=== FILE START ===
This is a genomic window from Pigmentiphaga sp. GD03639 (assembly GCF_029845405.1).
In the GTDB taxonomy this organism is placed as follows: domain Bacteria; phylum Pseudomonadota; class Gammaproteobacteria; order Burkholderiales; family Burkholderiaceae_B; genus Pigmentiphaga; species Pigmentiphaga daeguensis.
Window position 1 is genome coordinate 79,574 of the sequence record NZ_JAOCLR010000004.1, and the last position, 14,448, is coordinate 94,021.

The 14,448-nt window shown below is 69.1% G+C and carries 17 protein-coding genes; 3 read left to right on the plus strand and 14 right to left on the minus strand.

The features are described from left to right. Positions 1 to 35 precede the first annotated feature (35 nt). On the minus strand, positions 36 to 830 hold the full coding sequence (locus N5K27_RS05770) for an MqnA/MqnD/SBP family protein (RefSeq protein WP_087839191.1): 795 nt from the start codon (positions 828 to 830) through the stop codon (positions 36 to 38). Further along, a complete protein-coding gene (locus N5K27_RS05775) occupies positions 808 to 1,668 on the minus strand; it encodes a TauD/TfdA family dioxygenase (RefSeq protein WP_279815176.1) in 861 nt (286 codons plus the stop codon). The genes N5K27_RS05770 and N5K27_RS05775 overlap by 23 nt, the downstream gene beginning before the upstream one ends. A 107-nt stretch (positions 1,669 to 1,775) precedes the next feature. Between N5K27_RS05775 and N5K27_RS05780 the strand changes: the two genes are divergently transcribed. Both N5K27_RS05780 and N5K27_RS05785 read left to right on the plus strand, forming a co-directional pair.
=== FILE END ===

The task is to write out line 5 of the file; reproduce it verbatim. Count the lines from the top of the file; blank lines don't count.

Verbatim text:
The features are described from left to right. Positions 1 to 35 precede the first annotated feature (35 nt). On the minus strand, positions 36 to 830 hold the full coding sequence (locus N5K27_RS05770) for an MqnA/MqnD/SBP family protein (RefSeq protein WP_087839191.1): 795 nt from the start codon (positions 828 to 830) through the stop codon (positions 36 to 38). Further along, a complete protein-coding gene (locus N5K27_RS05775) occupies positions 808 to 1,668 on the minus strand; it encodes a TauD/TfdA family dioxygenase (RefSeq protein WP_279815176.1) in 861 nt (286 codons plus the stop codon). The genes N5K27_RS05770 and N5K27_RS05775 overlap by 23 nt, the downstream gene beginning before the upstream one ends. A 107-nt stretch (positions 1,669 to 1,775) precedes the next feature. Between N5K27_RS05775 and N5K27_RS05780 the strand changes: the two genes are divergently transcribed. Both N5K27_RS05780 and N5K27_RS05785 read left to right on the plus strand, forming a co-directional pair.